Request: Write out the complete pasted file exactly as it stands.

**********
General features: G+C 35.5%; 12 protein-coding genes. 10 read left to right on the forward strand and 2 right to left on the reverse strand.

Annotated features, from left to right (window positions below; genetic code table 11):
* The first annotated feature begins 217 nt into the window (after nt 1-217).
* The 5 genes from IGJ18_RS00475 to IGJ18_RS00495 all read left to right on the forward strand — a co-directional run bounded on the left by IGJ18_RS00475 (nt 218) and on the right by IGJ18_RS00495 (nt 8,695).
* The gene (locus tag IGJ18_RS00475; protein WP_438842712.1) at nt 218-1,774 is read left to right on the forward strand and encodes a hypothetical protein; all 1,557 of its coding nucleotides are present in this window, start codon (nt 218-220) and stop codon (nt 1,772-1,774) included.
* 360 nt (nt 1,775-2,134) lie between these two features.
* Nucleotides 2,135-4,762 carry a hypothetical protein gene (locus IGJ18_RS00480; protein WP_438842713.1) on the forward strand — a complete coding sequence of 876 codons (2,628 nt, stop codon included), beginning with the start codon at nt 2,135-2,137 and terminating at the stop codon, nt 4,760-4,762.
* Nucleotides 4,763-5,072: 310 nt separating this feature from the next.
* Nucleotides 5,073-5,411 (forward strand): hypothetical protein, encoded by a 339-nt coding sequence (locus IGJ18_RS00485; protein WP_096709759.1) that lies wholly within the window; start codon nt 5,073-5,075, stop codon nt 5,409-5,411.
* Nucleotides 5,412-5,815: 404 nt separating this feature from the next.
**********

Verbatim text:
General features: G+C 35.5%; 12 protein-coding genes. 10 read left to right on the forward strand and 2 right to left on the reverse strand.

Annotated features, from left to right (window positions below; genetic code table 11):
* The first annotated feature begins 217 nt into the window (after nt 1-217).
* The 5 genes from IGJ18_RS00475 to IGJ18_RS00495 all read left to right on the forward strand — a co-directional run bounded on the left by IGJ18_RS00475 (nt 218) and on the right by IGJ18_RS00495 (nt 8,695).
* The gene (locus tag IGJ18_RS00475; protein WP_438842712.1) at nt 218-1,774 is read left to right on the forward strand and encodes a hypothetical protein; all 1,557 of its coding nucleotides are present in this window, start codon (nt 218-220) and stop codon (nt 1,772-1,774) included.
* 360 nt (nt 1,775-2,134) lie between these two features.
* Nucleotides 2,135-4,762 carry a hypothetical protein gene (locus IGJ18_RS00480; protein WP_438842713.1) on the forward strand — a complete coding sequence of 876 codons (2,628 nt, stop codon included), beginning with the start codon at nt 2,135-2,137 and terminating at the stop codon, nt 4,760-4,762.
* Nucleotides 4,763-5,072: 310 nt separating this feature from the next.
* Nucleotides 5,073-5,411 (forward strand): hypothetical protein, encoded by a 339-nt coding sequence (locus IGJ18_RS00485; protein WP_096709759.1) that lies wholly within the window; start codon nt 5,073-5,075, stop codon nt 5,409-5,411.
* Nucleotides 5,412-5,815: 404 nt separating this feature from the next.